- Cervical nerves – these aid with breathing as well the movement of the head, shoulders, neck, arms and hands.
- Thoracic nerves – these connect the muscles in the back, chest and upper abdomen to the brain.
- Lumbar nerves – these connect muscles in the lower back and the thighs and legs.
- Sacral nerves – these control the buttocks, as well as the bladder and bowels. They also control the sexual region and some of the legs and feet.
Categories of spinal injuries
There are two categories of spinal injuries. These are either complete or incomplete.
Complete spinal injuries
Complete injuries are where the spinal cord has been totally damaged. This means there is a complete loss of sensory and function below where the injury has occurred. These can lead to either complete paraplegia (impairment in motor or sensory function of the lower extremities) or complete tetraplegia (paralysis which results in the partial or total loss of use of all limbs and the torso).
Complete damage to the spinal cord below the neck usually results in complete paraplegia. This will usually leave the injured person with no function of the legs or sensory feelings, but they may still have function of their body and arms. How much of the body is affected will depend on where the spinal cord injury is. The higher up the spinal cord the injury has occurred, the more function will be lost in the lower part of the body.
Complete tetraplegia is the result of the spinal cord being injured in the neck area. This is the most serious spinal injury and usually results in loss of function and sensation in the arms, body and legs. Again, depending on where the injury has occurred will depend on how much function is lost in the arms.
Incomplete spinal injuries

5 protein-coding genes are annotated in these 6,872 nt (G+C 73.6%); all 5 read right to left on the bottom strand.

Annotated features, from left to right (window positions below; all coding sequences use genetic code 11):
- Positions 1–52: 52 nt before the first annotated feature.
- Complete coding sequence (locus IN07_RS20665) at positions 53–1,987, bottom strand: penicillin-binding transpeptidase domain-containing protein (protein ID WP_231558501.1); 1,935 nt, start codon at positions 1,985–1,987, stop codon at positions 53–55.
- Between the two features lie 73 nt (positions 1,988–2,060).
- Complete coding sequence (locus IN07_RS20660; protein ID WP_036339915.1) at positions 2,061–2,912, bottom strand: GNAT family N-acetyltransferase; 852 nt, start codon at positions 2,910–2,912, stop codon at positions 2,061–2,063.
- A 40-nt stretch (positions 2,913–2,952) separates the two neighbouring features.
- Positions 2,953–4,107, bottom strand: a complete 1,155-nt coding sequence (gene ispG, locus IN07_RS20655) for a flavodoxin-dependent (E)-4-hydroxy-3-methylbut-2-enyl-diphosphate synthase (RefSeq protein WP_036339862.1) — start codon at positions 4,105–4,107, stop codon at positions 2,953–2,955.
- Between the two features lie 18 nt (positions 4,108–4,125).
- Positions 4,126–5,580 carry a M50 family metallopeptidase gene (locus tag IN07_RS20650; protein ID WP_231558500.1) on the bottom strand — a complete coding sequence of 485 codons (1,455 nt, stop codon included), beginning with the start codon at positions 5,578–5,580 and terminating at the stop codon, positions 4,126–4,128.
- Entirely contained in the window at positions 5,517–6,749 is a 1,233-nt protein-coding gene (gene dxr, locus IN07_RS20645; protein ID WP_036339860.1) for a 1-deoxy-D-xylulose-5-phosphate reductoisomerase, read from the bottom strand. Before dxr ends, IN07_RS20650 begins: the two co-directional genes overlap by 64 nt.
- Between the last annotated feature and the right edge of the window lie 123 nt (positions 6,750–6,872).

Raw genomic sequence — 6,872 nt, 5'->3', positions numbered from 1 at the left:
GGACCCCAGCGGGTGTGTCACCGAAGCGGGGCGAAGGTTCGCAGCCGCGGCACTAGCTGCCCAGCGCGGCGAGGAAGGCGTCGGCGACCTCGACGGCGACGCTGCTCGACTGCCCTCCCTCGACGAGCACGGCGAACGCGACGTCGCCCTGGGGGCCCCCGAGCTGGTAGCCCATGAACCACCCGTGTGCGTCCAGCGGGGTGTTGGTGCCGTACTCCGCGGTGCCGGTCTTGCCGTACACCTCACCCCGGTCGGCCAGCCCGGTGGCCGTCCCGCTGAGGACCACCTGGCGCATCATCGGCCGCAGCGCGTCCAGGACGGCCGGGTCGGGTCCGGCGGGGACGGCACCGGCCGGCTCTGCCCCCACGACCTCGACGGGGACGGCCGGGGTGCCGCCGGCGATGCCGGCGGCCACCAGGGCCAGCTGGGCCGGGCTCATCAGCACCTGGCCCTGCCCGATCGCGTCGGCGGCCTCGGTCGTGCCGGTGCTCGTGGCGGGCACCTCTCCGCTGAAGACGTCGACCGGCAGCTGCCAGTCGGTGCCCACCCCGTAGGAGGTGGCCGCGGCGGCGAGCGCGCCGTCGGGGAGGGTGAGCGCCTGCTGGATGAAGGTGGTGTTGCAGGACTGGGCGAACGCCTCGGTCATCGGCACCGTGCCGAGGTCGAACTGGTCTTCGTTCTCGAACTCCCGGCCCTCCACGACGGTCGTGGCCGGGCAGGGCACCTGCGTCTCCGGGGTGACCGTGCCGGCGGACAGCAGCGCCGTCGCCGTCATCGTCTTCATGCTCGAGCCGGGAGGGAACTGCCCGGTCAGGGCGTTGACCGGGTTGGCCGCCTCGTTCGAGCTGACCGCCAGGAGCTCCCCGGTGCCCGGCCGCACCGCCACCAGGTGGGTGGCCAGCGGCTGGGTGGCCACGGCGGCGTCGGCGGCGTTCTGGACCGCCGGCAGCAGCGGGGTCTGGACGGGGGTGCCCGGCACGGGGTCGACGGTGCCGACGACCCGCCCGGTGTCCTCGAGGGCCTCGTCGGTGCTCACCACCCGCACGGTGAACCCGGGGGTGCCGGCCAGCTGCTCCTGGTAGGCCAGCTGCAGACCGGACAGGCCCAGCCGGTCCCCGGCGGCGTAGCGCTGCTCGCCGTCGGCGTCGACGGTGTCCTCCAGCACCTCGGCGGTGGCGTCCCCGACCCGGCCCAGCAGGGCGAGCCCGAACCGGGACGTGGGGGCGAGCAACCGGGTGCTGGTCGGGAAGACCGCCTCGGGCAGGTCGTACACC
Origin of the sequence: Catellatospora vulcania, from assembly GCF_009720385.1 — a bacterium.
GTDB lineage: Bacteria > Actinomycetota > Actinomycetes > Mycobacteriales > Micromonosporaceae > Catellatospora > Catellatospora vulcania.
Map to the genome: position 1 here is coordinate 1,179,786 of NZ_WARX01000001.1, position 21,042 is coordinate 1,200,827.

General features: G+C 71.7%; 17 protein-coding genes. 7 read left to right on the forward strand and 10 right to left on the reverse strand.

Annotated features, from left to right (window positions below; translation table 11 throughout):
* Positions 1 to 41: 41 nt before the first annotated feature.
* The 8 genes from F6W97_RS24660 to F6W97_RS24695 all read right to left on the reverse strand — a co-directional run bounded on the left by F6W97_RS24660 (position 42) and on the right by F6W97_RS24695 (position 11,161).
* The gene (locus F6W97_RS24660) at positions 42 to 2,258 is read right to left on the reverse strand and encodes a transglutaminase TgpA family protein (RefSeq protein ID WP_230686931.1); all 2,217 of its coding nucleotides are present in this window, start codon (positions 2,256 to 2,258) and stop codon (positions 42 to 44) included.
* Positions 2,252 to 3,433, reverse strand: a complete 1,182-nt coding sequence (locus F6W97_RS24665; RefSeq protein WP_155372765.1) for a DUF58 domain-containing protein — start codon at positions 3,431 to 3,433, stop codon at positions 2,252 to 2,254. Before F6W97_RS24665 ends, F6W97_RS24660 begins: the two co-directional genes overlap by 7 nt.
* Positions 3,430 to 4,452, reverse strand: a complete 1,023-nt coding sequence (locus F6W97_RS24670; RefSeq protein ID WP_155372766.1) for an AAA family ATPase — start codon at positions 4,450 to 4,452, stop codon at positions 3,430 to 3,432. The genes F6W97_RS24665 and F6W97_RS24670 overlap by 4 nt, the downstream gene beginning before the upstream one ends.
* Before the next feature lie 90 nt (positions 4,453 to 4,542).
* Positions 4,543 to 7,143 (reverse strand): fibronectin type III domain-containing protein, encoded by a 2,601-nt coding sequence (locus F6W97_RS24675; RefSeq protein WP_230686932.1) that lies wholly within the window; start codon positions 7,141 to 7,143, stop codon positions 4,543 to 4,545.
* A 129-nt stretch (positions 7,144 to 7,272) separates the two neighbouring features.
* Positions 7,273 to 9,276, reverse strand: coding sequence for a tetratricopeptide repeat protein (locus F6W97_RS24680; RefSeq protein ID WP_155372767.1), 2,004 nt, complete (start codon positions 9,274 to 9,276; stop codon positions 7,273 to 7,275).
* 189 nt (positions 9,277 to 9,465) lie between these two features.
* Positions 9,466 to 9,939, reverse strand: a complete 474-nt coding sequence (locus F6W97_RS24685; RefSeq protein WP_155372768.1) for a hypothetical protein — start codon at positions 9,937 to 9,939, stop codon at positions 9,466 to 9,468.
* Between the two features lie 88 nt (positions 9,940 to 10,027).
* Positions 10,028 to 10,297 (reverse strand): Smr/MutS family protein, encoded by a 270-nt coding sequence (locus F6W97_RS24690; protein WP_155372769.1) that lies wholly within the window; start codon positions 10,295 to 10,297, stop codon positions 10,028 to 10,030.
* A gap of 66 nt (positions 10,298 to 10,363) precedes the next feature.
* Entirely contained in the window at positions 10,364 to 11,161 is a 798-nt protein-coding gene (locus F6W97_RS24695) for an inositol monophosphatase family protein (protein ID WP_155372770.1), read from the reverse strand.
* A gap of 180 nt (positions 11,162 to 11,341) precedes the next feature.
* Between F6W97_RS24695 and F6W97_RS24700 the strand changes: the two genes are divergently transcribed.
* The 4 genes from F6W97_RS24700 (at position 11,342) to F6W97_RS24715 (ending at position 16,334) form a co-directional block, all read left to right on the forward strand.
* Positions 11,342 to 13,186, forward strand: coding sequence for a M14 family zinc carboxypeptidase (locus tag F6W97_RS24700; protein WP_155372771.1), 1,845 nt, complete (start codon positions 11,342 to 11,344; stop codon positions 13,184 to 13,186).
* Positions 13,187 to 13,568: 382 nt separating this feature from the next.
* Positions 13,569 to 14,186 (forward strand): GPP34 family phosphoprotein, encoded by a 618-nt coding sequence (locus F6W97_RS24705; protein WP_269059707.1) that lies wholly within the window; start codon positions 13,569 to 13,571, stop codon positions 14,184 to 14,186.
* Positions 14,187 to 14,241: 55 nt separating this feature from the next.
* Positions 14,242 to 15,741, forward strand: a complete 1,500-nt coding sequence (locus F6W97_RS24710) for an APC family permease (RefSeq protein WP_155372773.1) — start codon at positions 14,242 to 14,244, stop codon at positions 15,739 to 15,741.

Incomplete injuries are where there is not total damage to the spinal cord. The spinal cord can still transport messages between the brain and the rest of the body. People with incomplete spinal injuries may still have sensory function.
These are much more common than complete injuries. The injured person will usually retain some function, mobility or sensation (or both). Spinal shock will sometimes show symptoms of complete injury just after the injury has occurred, but the injured person will usually gain some movement or sensation as time goes on.
The type of spinal injury that has occurred will be put into one of the following 5 categories:
- Anterior cord syndrome – this is an injury to the front of the spinal cord.
- Central cord syndrome – this is an injury to the centre of the spinal cord.
- Posterior cord syndrome – this is an injury to the back of the spinal cord.
- Brown-sequard syndrome – this is an injury to one side of the spinal cord.
- Cauda equina syndrome – this is an injury to the group of nerves at the bottom of the spinal cord.
If you, or a loved one, have been seriously injured in an accident, speak to one of our specialist team today. We can advise you on making a serious injury compensation claim and how we can help with all round support and guidance.